powerbrokers-debate-bulletin.jpg

The BulletinSeptember 22, 2023

Spirited minor parties debate breathes life into moribund election campaign

powerbrokers-debate-bulletin.jpg

Winston Peters got his mojo back, while Marama Davidson was the star of the show, writes Catherine McGregor in this excerpt from The Bulletin, The Spinoff’s morning news round-up. To receive The Bulletin in full each weekday, sign up here.

Finally, some debate fireworks

It was, says Toby Manhire this morning, “an espresso martini” of a debate after the prescription-free Mogadon of the Chrises’ display on Tuesday. The Newshub Nation Powerbrokers debate, featuring the leaders of Act, the Greens, NZ First and Te Pāti Māori, may not have always been the most edifying of spectacles, but it provided sound evidence for why voters are flocking to smaller parties this election. Commentators including Glenn McConnell at Stuff and Michael Neilson at the Herald say the debate was fiery, unpredictable and often funny. Many of the laughs came at Winston Peters’ expense, including some delicious snark from Marama Davidson who, Manhire writes, “was the most impressive of the bunch, alternating mischief with impassioned moments”. Both Newshub’s Jenna Lynch and NZ Herald’s Simon Wilson agree Davidson was the standout, with Lynch surmising that her buddy-buddy act with Debbie Ngarewa Packer (they even high-fived at one point) was aimed at demonstrating the contrast between a potential Greens-Te Pāti Māori working relationship and a fractious National-Act-NZ First coalition.

Phantom recession confirmed, GDP data better than expected

As trailed in yesterday’s Bulletin, the latest GDP figures show NZ is not only out of recession, but the country was actually never in one at all. Stats NZ has revised its data for March from a fall of -0.1% to a fall of 0.01% (basically zero), Susan Edmunds at Stuff reports, which means NZ didn’t meet the widely accepted threshold for a technical recession which is two back-to-back quarters of negative growth. The NZ economy grew by 0.9% in the three months to June – slightly more than many economists, and the Reserve Bank itself, were predicting – driven by big increases in exports and government spending, and by 140,000 new migrants with new homes to kit out and cars to buy. But the good news may not last: high interest rates will continue to act as a drag on the economy, while the major slowdown in China will continue to have ripple effects on NZ exports. Edmunds writes that Kiwibank expects the economy “to slip into a shallow and short recession later this year” – for real this time.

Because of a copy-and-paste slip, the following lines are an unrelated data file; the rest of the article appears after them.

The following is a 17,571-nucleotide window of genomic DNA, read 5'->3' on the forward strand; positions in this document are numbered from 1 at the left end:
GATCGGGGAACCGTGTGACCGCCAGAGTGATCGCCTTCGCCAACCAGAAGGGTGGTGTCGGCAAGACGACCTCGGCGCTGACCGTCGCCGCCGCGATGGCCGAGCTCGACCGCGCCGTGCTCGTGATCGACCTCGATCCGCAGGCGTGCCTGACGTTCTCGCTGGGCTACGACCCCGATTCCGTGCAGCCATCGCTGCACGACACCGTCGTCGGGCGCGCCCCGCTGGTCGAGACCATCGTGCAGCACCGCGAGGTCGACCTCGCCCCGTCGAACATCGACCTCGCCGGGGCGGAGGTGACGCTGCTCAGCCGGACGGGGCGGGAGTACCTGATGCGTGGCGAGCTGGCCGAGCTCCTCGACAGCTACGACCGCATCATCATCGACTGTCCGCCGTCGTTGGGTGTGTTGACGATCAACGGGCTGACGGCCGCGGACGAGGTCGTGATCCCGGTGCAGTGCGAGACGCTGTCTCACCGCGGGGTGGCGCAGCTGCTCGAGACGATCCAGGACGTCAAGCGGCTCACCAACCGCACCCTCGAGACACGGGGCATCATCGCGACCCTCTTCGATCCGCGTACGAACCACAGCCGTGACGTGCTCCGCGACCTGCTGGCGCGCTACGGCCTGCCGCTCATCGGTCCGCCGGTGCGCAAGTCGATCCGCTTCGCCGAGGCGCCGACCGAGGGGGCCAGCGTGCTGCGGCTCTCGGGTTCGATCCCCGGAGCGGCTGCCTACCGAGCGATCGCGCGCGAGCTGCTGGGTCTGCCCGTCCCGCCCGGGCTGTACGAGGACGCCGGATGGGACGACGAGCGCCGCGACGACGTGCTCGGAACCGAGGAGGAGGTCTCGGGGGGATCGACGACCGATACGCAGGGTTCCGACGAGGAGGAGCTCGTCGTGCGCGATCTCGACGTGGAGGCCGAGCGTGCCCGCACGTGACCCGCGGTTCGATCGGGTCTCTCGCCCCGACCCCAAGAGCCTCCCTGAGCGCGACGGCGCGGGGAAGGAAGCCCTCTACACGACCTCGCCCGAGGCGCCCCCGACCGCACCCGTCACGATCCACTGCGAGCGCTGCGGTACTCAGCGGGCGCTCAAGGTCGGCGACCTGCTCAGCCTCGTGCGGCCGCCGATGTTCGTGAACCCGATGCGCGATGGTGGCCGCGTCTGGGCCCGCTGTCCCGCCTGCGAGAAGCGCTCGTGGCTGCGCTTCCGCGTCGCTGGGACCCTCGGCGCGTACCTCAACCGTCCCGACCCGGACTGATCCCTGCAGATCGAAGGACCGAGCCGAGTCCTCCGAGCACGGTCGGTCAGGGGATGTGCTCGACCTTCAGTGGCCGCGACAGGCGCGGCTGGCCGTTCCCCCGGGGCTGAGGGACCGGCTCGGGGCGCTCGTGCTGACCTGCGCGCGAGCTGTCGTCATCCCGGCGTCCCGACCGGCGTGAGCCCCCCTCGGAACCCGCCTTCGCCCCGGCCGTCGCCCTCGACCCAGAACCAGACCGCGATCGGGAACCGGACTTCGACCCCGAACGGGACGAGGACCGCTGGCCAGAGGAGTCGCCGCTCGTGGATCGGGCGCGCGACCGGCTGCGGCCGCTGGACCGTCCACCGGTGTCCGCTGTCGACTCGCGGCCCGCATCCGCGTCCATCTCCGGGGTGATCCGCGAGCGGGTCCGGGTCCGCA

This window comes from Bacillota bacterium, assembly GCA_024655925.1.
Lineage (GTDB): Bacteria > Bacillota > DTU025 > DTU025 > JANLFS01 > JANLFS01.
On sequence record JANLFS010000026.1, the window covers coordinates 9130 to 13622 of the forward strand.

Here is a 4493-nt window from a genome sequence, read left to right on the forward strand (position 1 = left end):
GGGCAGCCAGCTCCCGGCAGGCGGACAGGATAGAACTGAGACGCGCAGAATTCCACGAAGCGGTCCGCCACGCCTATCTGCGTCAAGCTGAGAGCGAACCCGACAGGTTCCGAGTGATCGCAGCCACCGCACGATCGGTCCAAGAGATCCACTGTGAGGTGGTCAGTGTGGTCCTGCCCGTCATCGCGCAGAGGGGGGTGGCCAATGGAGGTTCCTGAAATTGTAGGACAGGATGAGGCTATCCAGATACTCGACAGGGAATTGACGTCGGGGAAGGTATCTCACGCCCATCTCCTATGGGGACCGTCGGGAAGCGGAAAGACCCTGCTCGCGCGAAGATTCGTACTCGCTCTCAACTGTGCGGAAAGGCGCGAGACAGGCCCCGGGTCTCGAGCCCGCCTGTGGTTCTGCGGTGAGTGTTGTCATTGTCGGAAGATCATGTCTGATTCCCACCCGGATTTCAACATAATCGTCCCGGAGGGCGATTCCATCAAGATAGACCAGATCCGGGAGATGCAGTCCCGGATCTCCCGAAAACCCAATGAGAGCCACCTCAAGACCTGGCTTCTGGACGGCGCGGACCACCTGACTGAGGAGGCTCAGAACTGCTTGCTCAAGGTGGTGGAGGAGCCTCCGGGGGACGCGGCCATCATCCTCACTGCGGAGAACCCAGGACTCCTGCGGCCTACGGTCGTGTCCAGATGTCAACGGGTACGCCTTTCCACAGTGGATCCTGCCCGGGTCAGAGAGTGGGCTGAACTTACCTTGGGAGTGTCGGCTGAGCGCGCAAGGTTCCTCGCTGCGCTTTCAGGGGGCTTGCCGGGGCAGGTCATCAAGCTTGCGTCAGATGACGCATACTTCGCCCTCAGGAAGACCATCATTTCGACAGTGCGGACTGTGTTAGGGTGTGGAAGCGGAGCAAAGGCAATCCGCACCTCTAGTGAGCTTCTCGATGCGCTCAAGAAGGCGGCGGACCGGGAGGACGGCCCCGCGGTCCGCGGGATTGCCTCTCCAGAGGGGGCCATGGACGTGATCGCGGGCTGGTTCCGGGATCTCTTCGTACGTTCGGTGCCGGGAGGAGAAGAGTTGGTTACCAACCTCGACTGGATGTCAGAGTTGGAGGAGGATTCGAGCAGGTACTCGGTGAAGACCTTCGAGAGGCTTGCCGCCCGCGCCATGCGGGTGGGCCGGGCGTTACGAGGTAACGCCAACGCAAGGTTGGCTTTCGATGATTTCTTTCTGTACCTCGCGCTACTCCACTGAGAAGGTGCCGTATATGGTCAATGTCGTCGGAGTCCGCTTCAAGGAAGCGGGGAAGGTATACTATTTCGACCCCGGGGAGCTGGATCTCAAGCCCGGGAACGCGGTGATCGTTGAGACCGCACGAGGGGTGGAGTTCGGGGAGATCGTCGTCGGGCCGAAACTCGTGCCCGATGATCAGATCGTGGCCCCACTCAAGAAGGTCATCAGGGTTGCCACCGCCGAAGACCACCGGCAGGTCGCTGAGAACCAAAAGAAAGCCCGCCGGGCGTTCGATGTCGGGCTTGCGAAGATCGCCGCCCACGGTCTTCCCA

Act tightens its hypothetical purse strings

Act has adjusted its alternative budget in response to last week’s pre-election fiscal update (Prefu). Leader David Seymour says the Prefu revealed that “the cupboard is bare” and so the party has revised its original plan for two tax rates, 17.5% and 28%, and is now proposing three: 17.5%, 30% and a phased-in top rate of 33% for income over $180,000. The revisions also include a speedier increase of the superannuation eligibility age to 67, and a delay to its planned increases to defence spending. Previously announced elements of the fiscal plan include the scrapping of the Climate Emergency Response Fund, the Energy Efficiency and Conservation Authority, and the Climate Change Commission. The Provincial Growth Fund, Callaghan Innovation, domestic and international film subsidies, and workforce development councils would also go.

What would a 27% vote share mean for the future of Labour?

While we’re all concentrating on what a change of government would mean for the parties on the right, there’s been rather less consideration of the potentially devastating effect on Labour and its future. In a column accompanying the new episode of RNZ’s Caucus podcast, Tim Watkin writes that if the party’s current polling of 27% holds on election night, Labour could end up with just four list MPs. “It would see the exit of senior MPs Andrew Little, Adrian Rurawhe and David Parker. But perhaps more importantly – if some marginal seats also fall in a swing back to National – Labour could lose its next generation leaders, such as Peeni Henare, Kieran McAnulty, Ginny Andersen, Priyanca Radhakrishnan and Camilla Belich.” With Hipkins confident National’s polling has peaked, Labour will be hoping its rebound is right around the corner.

Keep going!